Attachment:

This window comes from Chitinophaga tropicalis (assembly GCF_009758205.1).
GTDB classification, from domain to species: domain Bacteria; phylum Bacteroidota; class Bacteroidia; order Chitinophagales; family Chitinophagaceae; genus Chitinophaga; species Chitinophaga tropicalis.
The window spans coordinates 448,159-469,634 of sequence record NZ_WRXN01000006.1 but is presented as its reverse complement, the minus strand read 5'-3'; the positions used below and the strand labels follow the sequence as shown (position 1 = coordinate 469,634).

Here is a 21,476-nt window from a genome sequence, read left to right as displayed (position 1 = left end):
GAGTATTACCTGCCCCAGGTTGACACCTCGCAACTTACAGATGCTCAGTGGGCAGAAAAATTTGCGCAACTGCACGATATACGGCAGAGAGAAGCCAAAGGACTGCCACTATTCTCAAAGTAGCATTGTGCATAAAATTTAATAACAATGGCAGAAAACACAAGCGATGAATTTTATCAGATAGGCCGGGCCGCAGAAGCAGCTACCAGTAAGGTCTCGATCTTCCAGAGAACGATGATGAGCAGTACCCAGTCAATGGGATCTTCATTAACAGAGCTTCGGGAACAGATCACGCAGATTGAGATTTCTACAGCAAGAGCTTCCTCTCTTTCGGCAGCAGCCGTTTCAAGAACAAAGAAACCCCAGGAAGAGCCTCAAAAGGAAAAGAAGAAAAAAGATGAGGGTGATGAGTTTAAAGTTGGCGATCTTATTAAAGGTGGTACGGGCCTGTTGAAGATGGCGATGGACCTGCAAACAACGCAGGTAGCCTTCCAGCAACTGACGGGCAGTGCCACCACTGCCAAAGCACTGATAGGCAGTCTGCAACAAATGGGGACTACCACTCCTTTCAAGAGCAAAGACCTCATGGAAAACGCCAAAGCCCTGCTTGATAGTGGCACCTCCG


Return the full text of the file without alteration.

This window comes from Chitinophaga tropicalis (assembly GCF_009758205.1).
GTDB classification, from domain to species: domain Bacteria; phylum Bacteroidota; class Bacteroidia; order Chitinophagales; family Chitinophagaceae; genus Chitinophaga; species Chitinophaga tropicalis.
The window spans coordinates 448,159-469,634 of sequence record NZ_WRXN01000006.1 but is presented as its reverse complement, the minus strand read 5'-3'; the positions used below and the strand labels follow the sequence as shown (position 1 = coordinate 469,634).

Here is a 21,476-nt window from a genome sequence, read left to right as displayed (position 1 = left end):
GAGTATTACCTGCCCCAGGTTGACACCTCGCAACTTACAGATGCTCAGTGGGCAGAAAAATTTGCGCAACTGCACGATATACGGCAGAGAGAAGCCAAAGGACTGCCACTATTCTCAAAGTAGCATTGTGCATAAAATTTAATAACAATGGCAGAAAACACAAGCGATGAATTTTATCAGATAGGCCGGGCCGCAGAAGCAGCTACCAGTAAGGTCTCGATCTTCCAGAGAACGATGATGAGCAGTACCCAGTCAATGGGATCTTCATTAACAGAGCTTCGGGAACAGATCACGCAGATTGAGATTTCTACAGCAAGAGCTTCCTCTCTTTCGGCAGCAGCCGTTTCAAGAACAAAGAAACCCCAGGAAGAGCCTCAAAAGGAAAAGAAGAAAAAAGATGAGGGTGATGAGTTTAAAGTTGGCGATCTTATTAAAGGTGGTACGGGCCTGTTGAAGATGGCGATGGACCTGCAAACAACGCAGGTAGCCTTCCAGCAACTGACGGGCAGTGCCACCACTGCCAAAGCACTGATAGGCAGTCTGCAACAAATGGGGACTACCACTCCTTTCAAGAGCAAAGACCTCATGGAAAACGCCAAAGCCCTGCTTGATAGTGGCACCTCCG